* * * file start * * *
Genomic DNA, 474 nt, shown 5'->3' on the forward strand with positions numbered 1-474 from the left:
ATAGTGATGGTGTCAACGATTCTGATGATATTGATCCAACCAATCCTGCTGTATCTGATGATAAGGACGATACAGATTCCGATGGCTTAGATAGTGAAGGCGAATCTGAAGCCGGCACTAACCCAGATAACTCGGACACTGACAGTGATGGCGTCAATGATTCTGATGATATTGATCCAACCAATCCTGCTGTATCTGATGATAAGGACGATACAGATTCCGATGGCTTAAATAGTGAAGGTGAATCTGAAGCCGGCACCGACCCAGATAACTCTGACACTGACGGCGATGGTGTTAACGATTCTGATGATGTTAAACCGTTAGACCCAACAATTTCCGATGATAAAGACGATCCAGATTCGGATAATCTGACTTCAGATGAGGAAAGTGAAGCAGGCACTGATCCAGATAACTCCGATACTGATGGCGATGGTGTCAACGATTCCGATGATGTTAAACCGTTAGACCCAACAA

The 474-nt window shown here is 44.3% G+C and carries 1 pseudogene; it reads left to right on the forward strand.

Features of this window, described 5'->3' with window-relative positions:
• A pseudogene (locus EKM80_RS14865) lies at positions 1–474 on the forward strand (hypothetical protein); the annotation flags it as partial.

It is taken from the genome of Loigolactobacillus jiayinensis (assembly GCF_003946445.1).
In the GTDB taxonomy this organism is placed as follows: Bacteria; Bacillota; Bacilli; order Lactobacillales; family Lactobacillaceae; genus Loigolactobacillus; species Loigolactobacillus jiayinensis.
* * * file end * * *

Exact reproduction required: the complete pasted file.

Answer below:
Genomic DNA, 474 nt, shown 5'->3' on the forward strand with positions numbered 1-474 from the left:
ATAGTGATGGTGTCAACGATTCTGATGATATTGATCCAACCAATCCTGCTGTATCTGATGATAAGGACGATACAGATTCCGATGGCTTAGATAGTGAAGGCGAATCTGAAGCCGGCACTAACCCAGATAACTCGGACACTGACAGTGATGGCGTCAATGATTCTGATGATATTGATCCAACCAATCCTGCTGTATCTGATGATAAGGACGATACAGATTCCGATGGCTTAAATAGTGAAGGTGAATCTGAAGCCGGCACCGACCCAGATAACTCTGACACTGACGGCGATGGTGTTAACGATTCTGATGATGTTAAACCGTTAGACCCAACAATTTCCGATGATAAAGACGATCCAGATTCGGATAATCTGACTTCAGATGAGGAAAGTGAAGCAGGCACTGATCCAGATAACTCCGATACTGATGGCGATGGTGTCAACGATTCCGATGATGTTAAACCGTTAGACCCAACAA

The 474-nt window shown here is 44.3% G+C and carries 1 pseudogene; it reads left to right on the forward strand.

Features of this window, described 5'->3' with window-relative positions:
• A pseudogene (locus EKM80_RS14865) lies at positions 1–474 on the forward strand (hypothetical protein); the annotation flags it as partial.

It is taken from the genome of Loigolactobacillus jiayinensis (assembly GCF_003946445.1).
In the GTDB taxonomy this organism is placed as follows: Bacteria; Bacillota; Bacilli; order Lactobacillales; family Lactobacillaceae; genus Loigolactobacillus; species Loigolactobacillus jiayinensis.